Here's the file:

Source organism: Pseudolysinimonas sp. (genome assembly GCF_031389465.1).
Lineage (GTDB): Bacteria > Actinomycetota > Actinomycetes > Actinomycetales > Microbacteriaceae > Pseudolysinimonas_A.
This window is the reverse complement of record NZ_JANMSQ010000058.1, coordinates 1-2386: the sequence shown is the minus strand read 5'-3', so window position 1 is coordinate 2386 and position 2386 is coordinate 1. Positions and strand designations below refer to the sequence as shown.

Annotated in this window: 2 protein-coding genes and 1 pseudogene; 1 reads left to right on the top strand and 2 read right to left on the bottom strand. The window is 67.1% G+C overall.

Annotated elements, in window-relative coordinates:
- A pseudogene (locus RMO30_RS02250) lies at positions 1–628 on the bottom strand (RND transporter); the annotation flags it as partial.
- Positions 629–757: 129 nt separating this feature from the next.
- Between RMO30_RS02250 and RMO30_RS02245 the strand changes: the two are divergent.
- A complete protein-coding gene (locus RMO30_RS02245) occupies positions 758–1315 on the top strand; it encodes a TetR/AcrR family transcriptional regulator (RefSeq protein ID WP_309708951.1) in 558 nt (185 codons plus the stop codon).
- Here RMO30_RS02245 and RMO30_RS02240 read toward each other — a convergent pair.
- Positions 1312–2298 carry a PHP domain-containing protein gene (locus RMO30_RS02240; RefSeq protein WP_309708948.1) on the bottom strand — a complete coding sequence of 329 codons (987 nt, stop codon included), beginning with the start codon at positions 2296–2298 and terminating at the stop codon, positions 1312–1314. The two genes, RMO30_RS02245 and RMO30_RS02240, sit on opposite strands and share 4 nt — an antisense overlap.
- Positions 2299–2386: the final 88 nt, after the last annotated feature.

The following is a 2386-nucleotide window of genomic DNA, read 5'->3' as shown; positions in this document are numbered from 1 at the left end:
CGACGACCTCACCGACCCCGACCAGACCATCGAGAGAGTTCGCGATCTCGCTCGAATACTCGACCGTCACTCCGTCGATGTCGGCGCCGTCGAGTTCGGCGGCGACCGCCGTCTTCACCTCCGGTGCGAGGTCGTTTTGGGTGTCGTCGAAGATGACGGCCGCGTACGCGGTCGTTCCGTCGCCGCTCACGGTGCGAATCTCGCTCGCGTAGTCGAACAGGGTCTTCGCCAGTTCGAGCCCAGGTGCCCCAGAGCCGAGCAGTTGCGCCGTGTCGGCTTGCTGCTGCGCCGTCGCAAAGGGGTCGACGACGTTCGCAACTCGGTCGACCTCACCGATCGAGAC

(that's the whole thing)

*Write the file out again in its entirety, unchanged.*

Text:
Source organism: Pseudolysinimonas sp. (genome assembly GCF_031389465.1).
Lineage (GTDB): Bacteria > Actinomycetota > Actinomycetes > Actinomycetales > Microbacteriaceae > Pseudolysinimonas_A.
This window is the reverse complement of record NZ_JANMSQ010000058.1, coordinates 1-2386: the sequence shown is the minus strand read 5'-3', so window position 1 is coordinate 2386 and position 2386 is coordinate 1. Positions and strand designations below refer to the sequence as shown.

Annotated in this window: 2 protein-coding genes and 1 pseudogene; 1 reads left to right on the top strand and 2 read right to left on the bottom strand. The window is 67.1% G+C overall.

Annotated elements, in window-relative coordinates:
- A pseudogene (locus RMO30_RS02250) lies at positions 1–628 on the bottom strand (RND transporter); the annotation flags it as partial.
- Positions 629–757: 129 nt separating this feature from the next.
- Between RMO30_RS02250 and RMO30_RS02245 the strand changes: the two are divergent.
- A complete protein-coding gene (locus RMO30_RS02245) occupies positions 758–1315 on the top strand; it encodes a TetR/AcrR family transcriptional regulator (RefSeq protein ID WP_309708951.1) in 558 nt (185 codons plus the stop codon).
- Here RMO30_RS02245 and RMO30_RS02240 read toward each other — a convergent pair.
- Positions 1312–2298 carry a PHP domain-containing protein gene (locus RMO30_RS02240; RefSeq protein WP_309708948.1) on the bottom strand — a complete coding sequence of 329 codons (987 nt, stop codon included), beginning with the start codon at positions 2296–2298 and terminating at the stop codon, positions 1312–1314. The two genes, RMO30_RS02245 and RMO30_RS02240, sit on opposite strands and share 4 nt — an antisense overlap.
- Positions 2299–2386: the final 88 nt, after the last annotated feature.

The following is a 2386-nucleotide window of genomic DNA, read 5'->3' as shown; positions in this document are numbered from 1 at the left end:
CGACGACCTCACCGACCCCGACCAGACCATCGAGAGAGTTCGCGATCTCGCTCGAATACTCGACCGTCACTCCGTCGATGTCGGCGCCGTCGAGTTCGGCGGCGACCGCCGTCTTCACCTCCGGTGCGAGGTCGTTTTGGGTGTCGTCGAAGATGACGGCCGCGTACGCGGTCGTTCCGTCGCCGCTCACGGTGCGAATCTCGCTCGCGTAGTCGAACAGGGTCTTCGCCAGTTCGAGCCCAGGTGCCCCAGAGCCGAGCAGTTGCGCCGTGTCGGCTTGCTGCTGCGCCGTCGCAAAGGGGTCGACGACGTTCGCAACTCGGTCGACCTCACCGATCGAGAC